Living in Israel is the first time I’ve been properly living away from my family, and so as I go through my first year here, with each Chag that comes up I find there is something new I need to buy. Each thing I collect along the way adds to my life as a Jew living in Israel, so it has to be just right for me. Which means it’s not always straightforward finding it.
When Purim came and I was looking for a Megillat Esther, I thought about the one I would use each year in England, with the funny pictures. When I found one here with funny pictures, I had to have it! That was an easy one.
At Yom Kippur I went to countless different bookshops to find the exact white English-translation Sephardi machzor I would always use in my shul, but couldn’t find the white one anywhere. So I bought a maroon one instead and it made no difference because once you’re sitting in a Sephardi shul here with the Yom Kippur tunes you’ve grown up with, reading the familiar words inside the book, you get lost in the day, and can’t even remember what the outside of the machzor looks like anyway.
The few weeks before Chanukah I was very busy with two missions:
- Finding the perfect chanukiah.
- Sampling all the different beautiful doughnuts on display, because I knew that 8 days would not be enough to taste all the ones I wanted to!
My conclusion about the doughnuts: the best doughnut is the one you’re eating at any given moment. Except for the point when you might be feeling queasy.
Finding a chanukiah should not have been difficult, but I’m a davkanik and I refused to settle. This was the first time I would be lighting my own chanukiah, and I wanted one that I loved. The problem was all the beautiful chanukiahs were expensive, and all the cheap ones were plain, flimsy or just not to my taste. And there wasn’t much to choose from in between.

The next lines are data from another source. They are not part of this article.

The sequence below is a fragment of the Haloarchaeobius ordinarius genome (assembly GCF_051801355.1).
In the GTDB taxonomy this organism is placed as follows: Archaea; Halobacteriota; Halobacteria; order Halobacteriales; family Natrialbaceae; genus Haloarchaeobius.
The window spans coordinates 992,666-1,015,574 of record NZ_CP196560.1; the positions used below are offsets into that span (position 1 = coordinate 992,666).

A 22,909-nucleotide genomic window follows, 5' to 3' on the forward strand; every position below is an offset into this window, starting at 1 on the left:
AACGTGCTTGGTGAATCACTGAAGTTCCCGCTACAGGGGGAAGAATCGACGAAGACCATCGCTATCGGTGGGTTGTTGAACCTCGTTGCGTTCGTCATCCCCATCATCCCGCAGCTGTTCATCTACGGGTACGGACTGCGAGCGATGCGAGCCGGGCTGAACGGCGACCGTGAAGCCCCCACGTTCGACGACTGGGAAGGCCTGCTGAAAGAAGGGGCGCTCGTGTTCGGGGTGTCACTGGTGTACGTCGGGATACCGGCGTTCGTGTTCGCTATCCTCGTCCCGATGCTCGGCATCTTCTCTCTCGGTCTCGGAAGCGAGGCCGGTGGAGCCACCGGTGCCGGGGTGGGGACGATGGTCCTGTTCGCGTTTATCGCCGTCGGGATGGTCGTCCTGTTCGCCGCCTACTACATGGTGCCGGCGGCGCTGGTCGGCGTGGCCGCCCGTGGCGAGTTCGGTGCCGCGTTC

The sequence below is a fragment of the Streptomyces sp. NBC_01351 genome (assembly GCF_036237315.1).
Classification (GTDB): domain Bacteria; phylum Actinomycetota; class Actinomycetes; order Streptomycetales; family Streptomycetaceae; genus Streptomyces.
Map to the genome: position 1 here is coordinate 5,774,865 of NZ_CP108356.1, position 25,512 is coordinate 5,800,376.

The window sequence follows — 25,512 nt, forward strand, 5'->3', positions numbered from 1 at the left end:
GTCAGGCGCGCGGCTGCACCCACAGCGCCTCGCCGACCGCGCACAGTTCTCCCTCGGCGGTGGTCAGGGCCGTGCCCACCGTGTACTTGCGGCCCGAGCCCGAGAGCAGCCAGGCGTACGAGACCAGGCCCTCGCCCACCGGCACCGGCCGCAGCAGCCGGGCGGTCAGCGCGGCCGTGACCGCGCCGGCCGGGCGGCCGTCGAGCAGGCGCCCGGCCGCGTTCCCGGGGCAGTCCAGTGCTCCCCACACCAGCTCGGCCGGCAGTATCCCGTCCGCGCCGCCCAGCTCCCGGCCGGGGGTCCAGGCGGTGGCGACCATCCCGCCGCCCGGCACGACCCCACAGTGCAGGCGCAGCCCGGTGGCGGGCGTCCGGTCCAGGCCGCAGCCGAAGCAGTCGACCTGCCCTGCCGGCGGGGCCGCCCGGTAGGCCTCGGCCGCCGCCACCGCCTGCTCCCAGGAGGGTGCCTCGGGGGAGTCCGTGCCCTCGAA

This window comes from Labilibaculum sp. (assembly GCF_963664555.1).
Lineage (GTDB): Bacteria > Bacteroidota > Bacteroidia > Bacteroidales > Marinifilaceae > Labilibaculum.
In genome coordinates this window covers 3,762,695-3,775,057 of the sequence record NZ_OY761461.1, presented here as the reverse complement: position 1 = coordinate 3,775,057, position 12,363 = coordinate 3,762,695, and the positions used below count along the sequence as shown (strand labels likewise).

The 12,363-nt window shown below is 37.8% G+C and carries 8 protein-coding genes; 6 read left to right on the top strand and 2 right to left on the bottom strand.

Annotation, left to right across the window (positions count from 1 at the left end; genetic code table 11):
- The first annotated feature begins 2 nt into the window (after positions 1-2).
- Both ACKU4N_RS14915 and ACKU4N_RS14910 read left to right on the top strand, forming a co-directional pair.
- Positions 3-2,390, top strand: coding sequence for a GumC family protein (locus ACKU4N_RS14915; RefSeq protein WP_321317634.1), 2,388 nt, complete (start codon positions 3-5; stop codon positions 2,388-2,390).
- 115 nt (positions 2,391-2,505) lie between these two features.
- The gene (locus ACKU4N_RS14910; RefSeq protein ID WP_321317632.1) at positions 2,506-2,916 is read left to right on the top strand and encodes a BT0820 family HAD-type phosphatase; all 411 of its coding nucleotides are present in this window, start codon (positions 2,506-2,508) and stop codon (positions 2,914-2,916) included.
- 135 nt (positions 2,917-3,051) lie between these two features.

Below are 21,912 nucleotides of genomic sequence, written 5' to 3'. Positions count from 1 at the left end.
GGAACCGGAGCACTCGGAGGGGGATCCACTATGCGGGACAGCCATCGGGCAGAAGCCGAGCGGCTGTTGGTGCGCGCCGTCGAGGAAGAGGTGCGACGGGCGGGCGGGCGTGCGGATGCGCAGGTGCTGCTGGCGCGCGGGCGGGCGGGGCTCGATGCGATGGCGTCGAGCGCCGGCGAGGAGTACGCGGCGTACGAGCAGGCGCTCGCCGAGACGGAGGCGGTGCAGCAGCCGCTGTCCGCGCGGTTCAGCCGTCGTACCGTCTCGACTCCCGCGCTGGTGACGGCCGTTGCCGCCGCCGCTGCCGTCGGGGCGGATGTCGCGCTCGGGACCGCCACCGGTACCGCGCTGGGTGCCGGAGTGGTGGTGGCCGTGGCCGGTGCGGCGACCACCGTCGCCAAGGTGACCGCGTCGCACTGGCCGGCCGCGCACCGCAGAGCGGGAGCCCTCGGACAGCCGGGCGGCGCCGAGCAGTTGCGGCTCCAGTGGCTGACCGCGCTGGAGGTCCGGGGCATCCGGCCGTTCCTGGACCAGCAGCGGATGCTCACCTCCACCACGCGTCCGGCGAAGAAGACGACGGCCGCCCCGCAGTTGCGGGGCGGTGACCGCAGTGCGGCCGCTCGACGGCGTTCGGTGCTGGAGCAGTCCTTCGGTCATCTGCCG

After hunting for a while, I eventually saw a style that I liked, but not the colours it came in – black or white. The search continued. Finally, just 3 days before Chanukah, I found my chanukiah. It was the one I’d seen previously and liked, but this time in the perfect colour – blue of course. It was the last one in the shop, and it had a small scrape on it, but that only made it even more perfect for me, because I have this thing where I sometimes prefer something when it’s imperfect… I don’t trust perfect things.
The 8 days went by too fast, and not just because there were still more doughnuts I hadn’t tried!
I lit my blue and white candles every night for 8 nights, a few warm and calm minutes in between all the celebrating and doughnut making and eating. And I appreciated what it really means to be celebrating Chanukah in Israel along with the whole country – remembering that we are still not complete without our Beit Hamikdash, but a miracle happened, and we pray for miracles to happen again.